Tennis specialist Craig Vickers (@craigvickers_) previews the men’s semi-finals at the US Open and provides us with his best bets.
- 2019 Profit & Loss: +21.9pts
2019 US Open Semi-Finals Betting Preview, Odds & Tips
- Date: 26 August-8 September
- Venue: Flushing Meadows, New York
- Channel: Amazon Prime
The men’s semi-finals are upon as at the 2019 US Open and there are a few surprising faces after the early departures of Roger Federer and Novak Djokovic.
Still there and standing, of course, is three-time champion Rafael Nadal, and the Spaniard is the overwhelming favourite to add to his collection on Sunday. He will face the 23-year-old Matteo Berrettini as he chases the 19th Grand Slam of his illustrious career.
Meanwhile, Grigor Dimitrov stunned a out-of-sorts Federer – complaining of a back issue – in the quarter-finals on Wednesday and his reward is a showdown with Daniil Medvedev, the storyline of this summer’s North American hard court swing.
Grigor Dimitrov v Daniil Medvedev
Medvedev will contest his first major semi-final appearance first up on Arthur Ashe Stadium and his run in New York is entirely in-keeping with a historic summer on the hard courts.
The Russian is 19-2 since the start of the Citi Open at the end of July and he has reached at least the final of all three warm-up events. He captured his maiden Masters 1000 crown in Cincinnati last month, which included a semi-final triumph over Djokovic despite trailing by a set.
His path to the last four in New York has not been without its bumps, dropping a set in four of his five matches until this point, but he showed immense mental fortitude to oust former champion Stan Wawrinka in the quarter-finals.
The major concern for Medvedev, of course, is his fitness levels after a gruelling month and his defensive style of play forces him to battle for each victory. It will be an area Dimitrov hopes to exploit.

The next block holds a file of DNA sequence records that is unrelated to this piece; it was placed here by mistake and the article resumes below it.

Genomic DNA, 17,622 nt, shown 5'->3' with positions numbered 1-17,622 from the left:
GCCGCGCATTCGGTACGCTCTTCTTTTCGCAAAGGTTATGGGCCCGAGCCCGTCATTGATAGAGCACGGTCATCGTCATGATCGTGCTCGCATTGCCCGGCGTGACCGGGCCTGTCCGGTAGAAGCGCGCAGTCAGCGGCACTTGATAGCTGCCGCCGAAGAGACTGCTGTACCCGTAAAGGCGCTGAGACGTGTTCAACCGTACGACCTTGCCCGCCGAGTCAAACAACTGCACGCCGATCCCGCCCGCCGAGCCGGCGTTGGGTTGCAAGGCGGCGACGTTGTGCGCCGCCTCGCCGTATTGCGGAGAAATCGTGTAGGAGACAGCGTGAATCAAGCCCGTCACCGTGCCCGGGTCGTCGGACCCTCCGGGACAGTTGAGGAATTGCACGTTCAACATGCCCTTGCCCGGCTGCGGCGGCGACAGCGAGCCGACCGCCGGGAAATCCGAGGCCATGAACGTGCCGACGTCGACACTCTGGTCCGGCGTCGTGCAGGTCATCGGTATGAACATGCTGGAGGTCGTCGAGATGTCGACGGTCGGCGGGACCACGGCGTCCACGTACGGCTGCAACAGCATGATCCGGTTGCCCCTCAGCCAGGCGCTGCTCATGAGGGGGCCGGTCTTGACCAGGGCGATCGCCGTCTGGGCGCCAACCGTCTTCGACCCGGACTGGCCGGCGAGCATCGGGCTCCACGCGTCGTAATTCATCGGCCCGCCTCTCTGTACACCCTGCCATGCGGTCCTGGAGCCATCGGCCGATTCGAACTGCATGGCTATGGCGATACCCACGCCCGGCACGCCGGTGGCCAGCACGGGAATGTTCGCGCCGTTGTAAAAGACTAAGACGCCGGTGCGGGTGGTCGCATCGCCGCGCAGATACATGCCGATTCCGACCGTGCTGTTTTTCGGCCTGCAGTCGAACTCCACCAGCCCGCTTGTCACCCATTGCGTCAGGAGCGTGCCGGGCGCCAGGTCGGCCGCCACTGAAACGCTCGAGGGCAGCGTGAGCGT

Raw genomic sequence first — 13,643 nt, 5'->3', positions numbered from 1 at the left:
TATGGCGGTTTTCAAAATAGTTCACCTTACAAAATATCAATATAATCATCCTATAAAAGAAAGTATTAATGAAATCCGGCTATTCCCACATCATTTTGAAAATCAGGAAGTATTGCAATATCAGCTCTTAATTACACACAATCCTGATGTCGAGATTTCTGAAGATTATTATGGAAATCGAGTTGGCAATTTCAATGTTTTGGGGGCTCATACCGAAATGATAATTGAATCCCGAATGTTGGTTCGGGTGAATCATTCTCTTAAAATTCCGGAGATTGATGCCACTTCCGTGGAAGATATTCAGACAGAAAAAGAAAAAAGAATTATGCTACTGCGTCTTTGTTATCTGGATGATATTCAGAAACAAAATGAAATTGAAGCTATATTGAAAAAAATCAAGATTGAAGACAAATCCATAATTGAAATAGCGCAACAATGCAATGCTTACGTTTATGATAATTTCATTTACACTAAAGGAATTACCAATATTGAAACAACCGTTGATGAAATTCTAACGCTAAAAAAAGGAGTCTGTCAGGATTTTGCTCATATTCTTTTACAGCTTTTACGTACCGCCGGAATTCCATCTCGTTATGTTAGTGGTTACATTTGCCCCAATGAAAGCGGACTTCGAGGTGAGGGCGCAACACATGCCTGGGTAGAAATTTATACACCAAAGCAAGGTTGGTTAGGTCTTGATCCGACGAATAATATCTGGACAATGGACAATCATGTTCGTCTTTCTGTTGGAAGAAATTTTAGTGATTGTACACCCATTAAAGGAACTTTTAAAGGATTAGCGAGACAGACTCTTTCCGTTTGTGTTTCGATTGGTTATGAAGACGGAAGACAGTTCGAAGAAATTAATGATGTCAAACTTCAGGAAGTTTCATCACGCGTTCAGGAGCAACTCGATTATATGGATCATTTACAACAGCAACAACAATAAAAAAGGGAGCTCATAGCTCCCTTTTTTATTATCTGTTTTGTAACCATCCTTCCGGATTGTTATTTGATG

The Russian has battled cramps all of this week and he seems to be operating solely on adrenaline, with his well-established patterns of play proving the downfall of his previous three opponents. Conditions, too, are set to be much cooler in New York on Friday – rain is expected so the roof may be closed – and that could aid Medvedev’s ailing muscles.
Dimitrov, on the other hand, has enjoyed a remarkable resurgence considering he had won only one match in his previous six tournaments heading into the US Open. The malaise saw the Bulgarian – who has reached the last four at both Wimbledon and the Australian Open – plunge outside the world’s top 70, but he has seemed to relish the underdog tag.
He has travelled without his two star coaches, Andre Agassi and Radek Stepanek, and his straight-sets victory over Alex De Minaur in the fourth round – after a relatively stress-free opening week – seems to have restored his swagger.
He kept his poise against Federer in the last round, but it was a curious performance from the Swiss, who was unwilling to trade from the baseline as he struggled with his back problem.
Medvedev has clearly benefitted from the days rest afforded to players at Grand Slams and his remarkable consistency from the baseline is likely to trouble Dimitrov.
Rafael Nadal v Matteo Berrettini
Nadal, meanwhile, faces another Grand Slam semi-final debutant in the Italian Matteo Berrettini.
The pair have never squared off in their careers, with Berrettini able to capitalise on the early exits of Stefanos Tsitsipas, Roberto Bautista-Agut and Dominic Thiem to seal his berth in the last four.
However, it could prove a nightmare match-up for the burly Italian, much in the same way he was obliterated by Roger Federer on his Centre Court debut in the fourth round of Wimbledon earlier this year.
Berrettini could barely muster a game that afternoon, and his weakness – chiefly his backhand – could well be exploited by a fit and firing Spaniard.
The 23-year-old tends to slice his backhand – he revealed after his fourth round win it was necessary after a wrist injury as a teenager – and he will struggle to utilise such a weapon with Nadal’s forehand containing so much topspin.
Instead, he will have to serve immensely to present enough opportunities to pulverise his forehand early in the rallies and it could be an area Nadal exploits quickly to evoke those painful memories from Wimbledon for the Italian.
The Spaniard was hardly imperious in his straight-sets dismissal of Diego Schwartzman in the quarter-finals – he blew double break leads in both sets one and two – but he was able to get off the court in under three hours which is crucial to his chances of success in New York.
Berrettini, in contrast, took four hours to prevail over Gael Monfils and the occasion seemed to get to him as he served for the match at 5-4 in the decider. He double-faulted on his first match point before squandering a further two on the Frenchman’s serve in the twelfth game.
Nadal would have much preferred a showdown with Monfils considering the Frenchman’s penchant for defence, but his form and freshness coming into Friday’s contests should afford him a big advantage.